Posted by Tula Connell to AFL-CIO NOW
Last week, a confluence of events reminded the U.S. public that it’s not just the food we eat that’s increasingly dangerous in our daily lives—inadequate safety on the job still is killing America’s working people.
The week ended with two more deaths from construction cranes, this time in Illinois. These fatalities came within days of four deaths due to a crane collapse in Houston—and raises to 18 the number of workers who died from crane-related deaths so far this year, according to an estimate by The Wall Street Journal, which doesn’t include bystander deaths.
Also last week, the Occupational Safety and Health Administration (OSHA) issued 120 citations for safety violations at the Imperial Sugar Co. plant in Port Wentworth, Ga., where high levels of sugar dust fueled an explosion Feb. 7 that killed 13 workers. OSHA fined the company $5 million—but refuses to set a dust safety standard to help prevent such incidents from occurring in the future.
In addition, the Mine Safety and Health Administration (MSHA) released a report on last year’s Crandall Canyon Mine disaster that killed six miners, placing the blame squarely on the coal mine operator, Murray Energy Co., and the engineering company hired to develop the mining plan. (Murray Energy CEO Robert Murray attributed the disaster to an earthquake and refused to go to Capitol Hill to testify before lawmakers.) The agency levied $1.6 million in fines against the mining company and $220,000 against the engineering firm. Three rescue workers later were killed trying to reach the site in Utah.
Juxtaposed to these events was a report by The Washington Post that revealed the Labor Department is fast-tracking a secretly written rule—long sought by the business community—that could increase workers’ exposure to dangerous chemicals and toxic substances on the job and tie the hands of future administrations trying to improve workplace safety.
Even as workers die on the job, the Bush-Elaine Chao Labor Department plots to ensure the administration’s legacy of failed safety enforcement, minimal penalties and wink-and-nod appointments of wolves to guard safety agencies like MSHA continues long after it’s gone. Rewarding their corporate cronies is the gift that keeps giving.
And in the nepotistic Bush world, Chao’s husband, Sen. Mitch McConnell, is so beholden to the failed Bush ideology that he won’t even come to the aid of his own constituency: Kentucky coal miners.
A 2006 article by Lexington Herald-Leader staff writer John Cheves explores how McConnell and Chao have operated as a “tag team,” sacrificing worker safety in favor of employers’ interests.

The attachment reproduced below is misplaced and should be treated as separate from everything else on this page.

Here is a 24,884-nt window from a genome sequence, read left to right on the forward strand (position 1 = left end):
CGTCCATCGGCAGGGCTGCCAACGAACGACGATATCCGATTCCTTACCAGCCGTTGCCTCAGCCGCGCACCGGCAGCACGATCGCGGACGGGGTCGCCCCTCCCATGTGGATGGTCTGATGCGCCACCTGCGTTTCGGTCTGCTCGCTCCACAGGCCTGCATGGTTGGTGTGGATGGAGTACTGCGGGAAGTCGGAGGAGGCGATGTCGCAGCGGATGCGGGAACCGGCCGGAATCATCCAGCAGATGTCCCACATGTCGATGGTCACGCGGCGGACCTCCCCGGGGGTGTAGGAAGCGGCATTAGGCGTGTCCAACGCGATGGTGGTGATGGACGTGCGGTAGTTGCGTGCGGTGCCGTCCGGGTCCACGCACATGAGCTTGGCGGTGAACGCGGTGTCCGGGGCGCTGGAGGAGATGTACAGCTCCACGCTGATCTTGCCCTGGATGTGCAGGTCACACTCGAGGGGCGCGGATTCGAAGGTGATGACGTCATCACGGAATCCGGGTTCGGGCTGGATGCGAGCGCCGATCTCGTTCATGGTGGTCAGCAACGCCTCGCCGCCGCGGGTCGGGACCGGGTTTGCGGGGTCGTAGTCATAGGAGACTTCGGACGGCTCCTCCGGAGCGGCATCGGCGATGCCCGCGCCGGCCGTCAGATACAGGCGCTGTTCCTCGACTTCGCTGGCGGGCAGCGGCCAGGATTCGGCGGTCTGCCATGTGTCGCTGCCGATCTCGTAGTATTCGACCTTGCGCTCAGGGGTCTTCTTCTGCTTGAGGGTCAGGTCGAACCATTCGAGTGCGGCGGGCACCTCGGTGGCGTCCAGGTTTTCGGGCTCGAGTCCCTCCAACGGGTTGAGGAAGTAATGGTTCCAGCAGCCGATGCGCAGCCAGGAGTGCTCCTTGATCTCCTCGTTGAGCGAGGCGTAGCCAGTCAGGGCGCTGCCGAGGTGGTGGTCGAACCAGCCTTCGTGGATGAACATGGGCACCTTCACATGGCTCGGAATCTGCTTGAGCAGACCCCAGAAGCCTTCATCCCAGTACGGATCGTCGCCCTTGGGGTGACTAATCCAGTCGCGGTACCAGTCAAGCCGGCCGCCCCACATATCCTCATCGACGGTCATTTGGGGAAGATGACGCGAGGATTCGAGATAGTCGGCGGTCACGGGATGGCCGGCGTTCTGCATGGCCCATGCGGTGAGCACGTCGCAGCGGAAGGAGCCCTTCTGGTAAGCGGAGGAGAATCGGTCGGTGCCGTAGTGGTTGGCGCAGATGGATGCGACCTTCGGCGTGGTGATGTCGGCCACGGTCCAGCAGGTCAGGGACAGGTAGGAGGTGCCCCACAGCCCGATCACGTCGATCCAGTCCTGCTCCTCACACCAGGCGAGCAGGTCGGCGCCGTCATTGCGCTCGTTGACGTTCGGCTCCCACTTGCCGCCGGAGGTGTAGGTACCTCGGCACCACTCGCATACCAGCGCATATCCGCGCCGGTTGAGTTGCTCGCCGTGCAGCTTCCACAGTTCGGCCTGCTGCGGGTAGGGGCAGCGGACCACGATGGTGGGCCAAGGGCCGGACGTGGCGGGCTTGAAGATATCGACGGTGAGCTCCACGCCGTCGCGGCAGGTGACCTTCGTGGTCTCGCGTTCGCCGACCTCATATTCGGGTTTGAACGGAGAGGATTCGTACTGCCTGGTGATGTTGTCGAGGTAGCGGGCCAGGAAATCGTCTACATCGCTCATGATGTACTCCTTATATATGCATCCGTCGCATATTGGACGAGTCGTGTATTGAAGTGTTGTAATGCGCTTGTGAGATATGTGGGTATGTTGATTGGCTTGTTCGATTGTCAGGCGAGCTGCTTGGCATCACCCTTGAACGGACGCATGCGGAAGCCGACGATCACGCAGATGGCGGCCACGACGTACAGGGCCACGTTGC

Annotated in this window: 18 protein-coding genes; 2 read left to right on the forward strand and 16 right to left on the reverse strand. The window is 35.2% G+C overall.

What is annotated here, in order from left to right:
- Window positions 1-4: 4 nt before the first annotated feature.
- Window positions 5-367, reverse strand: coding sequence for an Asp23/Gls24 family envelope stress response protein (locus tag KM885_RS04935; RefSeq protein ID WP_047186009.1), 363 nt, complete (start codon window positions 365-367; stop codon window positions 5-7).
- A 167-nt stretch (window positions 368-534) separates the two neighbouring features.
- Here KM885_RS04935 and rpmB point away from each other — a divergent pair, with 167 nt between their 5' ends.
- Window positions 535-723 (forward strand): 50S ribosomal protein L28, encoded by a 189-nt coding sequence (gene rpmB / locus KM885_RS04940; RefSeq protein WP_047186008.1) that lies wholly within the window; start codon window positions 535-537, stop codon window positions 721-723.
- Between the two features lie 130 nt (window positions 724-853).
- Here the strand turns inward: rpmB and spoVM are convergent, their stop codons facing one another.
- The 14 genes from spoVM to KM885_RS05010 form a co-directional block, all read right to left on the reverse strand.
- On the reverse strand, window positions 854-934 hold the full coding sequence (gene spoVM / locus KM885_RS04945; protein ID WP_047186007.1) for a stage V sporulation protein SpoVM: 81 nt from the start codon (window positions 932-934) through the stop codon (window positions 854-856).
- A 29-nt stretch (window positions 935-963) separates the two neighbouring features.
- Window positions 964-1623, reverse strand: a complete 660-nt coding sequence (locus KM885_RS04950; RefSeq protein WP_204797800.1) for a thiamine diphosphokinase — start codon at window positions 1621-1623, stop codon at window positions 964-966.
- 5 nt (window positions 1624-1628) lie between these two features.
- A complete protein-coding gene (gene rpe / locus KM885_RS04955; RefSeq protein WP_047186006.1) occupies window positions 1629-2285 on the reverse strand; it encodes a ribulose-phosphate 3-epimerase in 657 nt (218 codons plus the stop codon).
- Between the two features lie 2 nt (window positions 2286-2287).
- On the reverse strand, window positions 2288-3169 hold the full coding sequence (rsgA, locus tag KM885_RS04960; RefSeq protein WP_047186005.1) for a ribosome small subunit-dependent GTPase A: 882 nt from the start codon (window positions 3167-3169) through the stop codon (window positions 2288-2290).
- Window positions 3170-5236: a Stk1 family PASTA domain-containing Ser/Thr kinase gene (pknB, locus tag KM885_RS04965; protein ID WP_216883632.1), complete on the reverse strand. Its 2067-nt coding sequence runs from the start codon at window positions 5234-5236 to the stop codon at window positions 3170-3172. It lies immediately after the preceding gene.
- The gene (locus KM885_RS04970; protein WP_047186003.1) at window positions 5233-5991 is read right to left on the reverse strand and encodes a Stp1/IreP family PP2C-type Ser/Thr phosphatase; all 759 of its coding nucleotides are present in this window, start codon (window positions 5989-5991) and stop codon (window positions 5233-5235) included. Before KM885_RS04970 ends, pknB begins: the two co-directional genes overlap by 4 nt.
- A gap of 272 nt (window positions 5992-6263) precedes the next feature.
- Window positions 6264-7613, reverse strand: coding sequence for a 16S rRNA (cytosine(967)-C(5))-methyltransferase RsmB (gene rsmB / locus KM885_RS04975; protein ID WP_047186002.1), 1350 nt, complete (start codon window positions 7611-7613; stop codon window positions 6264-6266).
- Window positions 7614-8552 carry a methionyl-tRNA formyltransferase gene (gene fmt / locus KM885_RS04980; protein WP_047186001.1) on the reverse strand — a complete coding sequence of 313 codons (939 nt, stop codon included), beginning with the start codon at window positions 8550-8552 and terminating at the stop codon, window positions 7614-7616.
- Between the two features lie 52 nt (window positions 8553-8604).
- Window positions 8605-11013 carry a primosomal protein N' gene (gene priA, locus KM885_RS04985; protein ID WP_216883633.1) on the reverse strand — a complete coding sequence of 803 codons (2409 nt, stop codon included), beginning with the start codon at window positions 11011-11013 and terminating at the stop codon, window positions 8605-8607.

When it comes to workplace-related issues such as mine safety, the McConnell-Chao marriage presents an intriguing target for industry donors. At the Labor Department, Chao has taken what some reports say is a relaxed attitude toward the regulation of coal mines and an approach that labor unions perceive as hostile.
Sometimes Chao achieves what her husband cannot in the Senate, such as a wage freeze her department instituted on certain farm workers.
Chao attends her husband’s fundraisers, chats with his donors and seeds her agency with his former aides. Chief among them is Deputy Labor Secretary Steven Law, whose last job was helping McConnell tap donors—Bob Murray included—at the National Republican Senatorial Committee. They collected an impressive $187 million in four years there.
The area of mine safety has taken the greatest beating since the Bush-Chao duo took office. In 2006, the year of the Sago Mine disaster, some 47 coal miners died in 2006—a 210 percent increase from 2005. Further:
- Chao’s Labor Department missed the Dec. 15 deadline to issue new federal rules for better trained mine rescue teams at the nation’s coal mines.
- Between 2000 and 2008, the MSHA has failed to issue more than 4,000 fines for violations of mine safety laws—including a mine where a Kentucky coal miner died in 2005.
- Bush even threatened to veto new mine safety legislation passed by the House to build on the 2006 MINER Act that passed in the aftermath of the Sago, Aracoma and Darby coal mine disasters.
In a House Education and Labor Committee hearing last October on the Crandall Canyon disaster, Sheila Phillips, mother of miner Brandon Phillip who perished in the collapse, told House members:
It’s just hard to have hope, and have your heart broke every day, and have your grandson grow up without a dad….I just miss him…I would like to know where my son is in that hole, so I can leave a marker on that mountain.
Each day in 2006, 16 U.S. workers were fatally injured on the job—5,840 that year, the latest for which data are available. That’s an increase from 5,734 in 2005.
That the number of on-the-job deaths is rising should be an embarrassment and a source of shame for the leadership of any western industrialized nation. That Sheila Phillips cannot place flowers on her son’s grave should keep any U.S. administration awake at night.
But not this one.
(This is a cross-post from the Firedoglake blog.)